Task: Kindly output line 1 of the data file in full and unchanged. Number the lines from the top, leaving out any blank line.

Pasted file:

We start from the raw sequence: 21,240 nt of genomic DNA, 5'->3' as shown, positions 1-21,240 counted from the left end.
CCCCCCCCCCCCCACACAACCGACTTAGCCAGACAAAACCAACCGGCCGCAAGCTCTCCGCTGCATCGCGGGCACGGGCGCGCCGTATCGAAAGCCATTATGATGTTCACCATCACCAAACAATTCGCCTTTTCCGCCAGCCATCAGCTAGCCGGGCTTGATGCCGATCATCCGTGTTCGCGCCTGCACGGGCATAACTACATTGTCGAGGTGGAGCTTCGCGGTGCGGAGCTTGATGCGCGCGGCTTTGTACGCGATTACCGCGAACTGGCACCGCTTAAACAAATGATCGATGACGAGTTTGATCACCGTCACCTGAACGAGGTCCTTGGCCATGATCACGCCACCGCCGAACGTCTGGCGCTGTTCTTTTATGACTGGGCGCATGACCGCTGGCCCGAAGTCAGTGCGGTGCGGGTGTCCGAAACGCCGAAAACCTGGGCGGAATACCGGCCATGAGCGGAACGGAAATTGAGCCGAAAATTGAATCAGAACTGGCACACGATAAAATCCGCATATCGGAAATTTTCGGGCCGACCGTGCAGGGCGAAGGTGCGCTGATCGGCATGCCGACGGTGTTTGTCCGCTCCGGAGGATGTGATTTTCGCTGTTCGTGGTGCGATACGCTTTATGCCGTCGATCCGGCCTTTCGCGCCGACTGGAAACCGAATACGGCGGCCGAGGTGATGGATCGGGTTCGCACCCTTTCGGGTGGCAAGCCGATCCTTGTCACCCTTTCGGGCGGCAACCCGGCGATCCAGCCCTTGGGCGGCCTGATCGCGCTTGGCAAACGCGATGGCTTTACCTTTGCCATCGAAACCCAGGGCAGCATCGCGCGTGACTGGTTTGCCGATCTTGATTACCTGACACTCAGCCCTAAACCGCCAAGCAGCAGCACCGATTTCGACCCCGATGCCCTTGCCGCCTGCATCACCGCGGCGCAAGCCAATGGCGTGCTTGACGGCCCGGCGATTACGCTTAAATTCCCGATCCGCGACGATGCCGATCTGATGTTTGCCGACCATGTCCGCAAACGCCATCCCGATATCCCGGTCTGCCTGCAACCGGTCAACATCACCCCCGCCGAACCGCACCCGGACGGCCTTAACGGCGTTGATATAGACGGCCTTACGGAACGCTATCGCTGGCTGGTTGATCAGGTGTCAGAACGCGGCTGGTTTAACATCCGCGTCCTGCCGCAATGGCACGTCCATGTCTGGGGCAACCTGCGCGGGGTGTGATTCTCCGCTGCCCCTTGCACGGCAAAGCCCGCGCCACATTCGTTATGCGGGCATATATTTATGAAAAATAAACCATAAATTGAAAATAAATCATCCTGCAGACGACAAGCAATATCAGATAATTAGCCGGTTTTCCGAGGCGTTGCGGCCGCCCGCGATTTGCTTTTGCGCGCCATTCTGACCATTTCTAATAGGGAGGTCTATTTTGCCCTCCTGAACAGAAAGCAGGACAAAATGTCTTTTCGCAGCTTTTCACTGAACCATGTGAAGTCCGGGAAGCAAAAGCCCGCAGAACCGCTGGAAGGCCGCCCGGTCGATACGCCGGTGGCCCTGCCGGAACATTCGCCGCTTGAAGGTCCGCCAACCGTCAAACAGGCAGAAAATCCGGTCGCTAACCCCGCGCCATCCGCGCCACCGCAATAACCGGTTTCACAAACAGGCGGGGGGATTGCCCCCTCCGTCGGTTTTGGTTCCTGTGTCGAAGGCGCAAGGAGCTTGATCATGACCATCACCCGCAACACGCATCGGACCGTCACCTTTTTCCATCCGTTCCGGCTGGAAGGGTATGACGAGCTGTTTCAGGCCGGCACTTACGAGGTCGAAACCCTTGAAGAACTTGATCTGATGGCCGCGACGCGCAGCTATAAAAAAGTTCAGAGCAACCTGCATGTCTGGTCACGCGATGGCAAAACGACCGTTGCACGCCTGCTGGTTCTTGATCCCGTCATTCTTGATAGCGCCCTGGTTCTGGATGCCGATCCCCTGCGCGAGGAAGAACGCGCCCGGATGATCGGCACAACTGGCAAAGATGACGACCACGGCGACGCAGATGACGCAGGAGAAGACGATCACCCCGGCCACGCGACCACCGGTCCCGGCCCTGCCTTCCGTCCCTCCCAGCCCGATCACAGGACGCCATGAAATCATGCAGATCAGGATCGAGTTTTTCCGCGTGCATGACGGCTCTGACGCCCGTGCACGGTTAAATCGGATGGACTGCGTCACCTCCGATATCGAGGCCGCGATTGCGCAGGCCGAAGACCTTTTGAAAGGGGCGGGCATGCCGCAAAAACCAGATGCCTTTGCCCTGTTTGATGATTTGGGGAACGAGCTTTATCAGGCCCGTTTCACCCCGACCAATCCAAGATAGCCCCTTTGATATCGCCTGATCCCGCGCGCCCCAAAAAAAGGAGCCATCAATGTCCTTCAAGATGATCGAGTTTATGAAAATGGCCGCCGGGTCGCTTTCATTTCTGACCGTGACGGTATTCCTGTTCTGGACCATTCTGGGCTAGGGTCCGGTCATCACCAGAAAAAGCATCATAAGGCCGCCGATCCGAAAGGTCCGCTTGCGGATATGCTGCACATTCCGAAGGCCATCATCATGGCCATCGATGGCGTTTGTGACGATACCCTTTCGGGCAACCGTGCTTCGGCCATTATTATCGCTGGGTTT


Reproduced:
We start from the raw sequence: 21,240 nt of genomic DNA, 5'->3' as shown, positions 1-21,240 counted from the left end.